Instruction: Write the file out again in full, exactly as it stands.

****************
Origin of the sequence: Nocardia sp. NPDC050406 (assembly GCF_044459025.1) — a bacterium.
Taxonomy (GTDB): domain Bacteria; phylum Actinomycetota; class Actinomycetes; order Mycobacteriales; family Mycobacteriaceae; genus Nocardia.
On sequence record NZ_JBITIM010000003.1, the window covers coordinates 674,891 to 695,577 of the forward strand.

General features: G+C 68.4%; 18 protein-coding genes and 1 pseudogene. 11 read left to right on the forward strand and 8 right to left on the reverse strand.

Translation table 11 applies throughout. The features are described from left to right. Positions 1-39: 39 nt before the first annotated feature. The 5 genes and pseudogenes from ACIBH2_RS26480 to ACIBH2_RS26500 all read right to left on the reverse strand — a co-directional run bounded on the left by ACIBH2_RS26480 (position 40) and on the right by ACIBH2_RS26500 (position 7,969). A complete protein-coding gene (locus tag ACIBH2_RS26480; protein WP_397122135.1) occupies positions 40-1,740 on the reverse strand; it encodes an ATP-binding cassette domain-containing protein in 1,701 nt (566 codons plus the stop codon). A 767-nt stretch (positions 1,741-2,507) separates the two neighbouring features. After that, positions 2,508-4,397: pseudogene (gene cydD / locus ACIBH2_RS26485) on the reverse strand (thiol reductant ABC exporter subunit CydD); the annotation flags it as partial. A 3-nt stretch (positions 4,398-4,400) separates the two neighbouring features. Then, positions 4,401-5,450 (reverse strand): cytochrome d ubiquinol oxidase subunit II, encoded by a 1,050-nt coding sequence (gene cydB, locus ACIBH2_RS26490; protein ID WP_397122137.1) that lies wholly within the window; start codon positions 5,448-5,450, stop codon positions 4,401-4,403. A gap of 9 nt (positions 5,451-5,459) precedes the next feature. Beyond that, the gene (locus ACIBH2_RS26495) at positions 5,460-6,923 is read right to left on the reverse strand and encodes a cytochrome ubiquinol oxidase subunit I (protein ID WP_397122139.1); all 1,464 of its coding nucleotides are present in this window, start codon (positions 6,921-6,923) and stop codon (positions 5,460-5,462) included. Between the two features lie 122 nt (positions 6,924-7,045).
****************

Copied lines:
Origin of the sequence: Nocardia sp. NPDC050406 (assembly GCF_044459025.1) — a bacterium.
Taxonomy (GTDB): domain Bacteria; phylum Actinomycetota; class Actinomycetes; order Mycobacteriales; family Mycobacteriaceae; genus Nocardia.
On sequence record NZ_JBITIM010000003.1, the window covers coordinates 674,891 to 695,577 of the forward strand.

General features: G+C 68.4%; 18 protein-coding genes and 1 pseudogene. 11 read left to right on the forward strand and 8 right to left on the reverse strand.

Translation table 11 applies throughout. The features are described from left to right. Positions 1-39: 39 nt before the first annotated feature. The 5 genes and pseudogenes from ACIBH2_RS26480 to ACIBH2_RS26500 all read right to left on the reverse strand — a co-directional run bounded on the left by ACIBH2_RS26480 (position 40) and on the right by ACIBH2_RS26500 (position 7,969). A complete protein-coding gene (locus tag ACIBH2_RS26480; protein WP_397122135.1) occupies positions 40-1,740 on the reverse strand; it encodes an ATP-binding cassette domain-containing protein in 1,701 nt (566 codons plus the stop codon). A 767-nt stretch (positions 1,741-2,507) separates the two neighbouring features. After that, positions 2,508-4,397: pseudogene (gene cydD / locus ACIBH2_RS26485) on the reverse strand (thiol reductant ABC exporter subunit CydD); the annotation flags it as partial. A 3-nt stretch (positions 4,398-4,400) separates the two neighbouring features. Then, positions 4,401-5,450 (reverse strand): cytochrome d ubiquinol oxidase subunit II, encoded by a 1,050-nt coding sequence (gene cydB, locus ACIBH2_RS26490; protein ID WP_397122137.1) that lies wholly within the window; start codon positions 5,448-5,450, stop codon positions 4,401-4,403. A gap of 9 nt (positions 5,451-5,459) precedes the next feature. Beyond that, the gene (locus ACIBH2_RS26495) at positions 5,460-6,923 is read right to left on the reverse strand and encodes a cytochrome ubiquinol oxidase subunit I (protein ID WP_397122139.1); all 1,464 of its coding nucleotides are present in this window, start codon (positions 6,921-6,923) and stop codon (positions 5,460-5,462) included. Between the two features lie 122 nt (positions 6,924-7,045).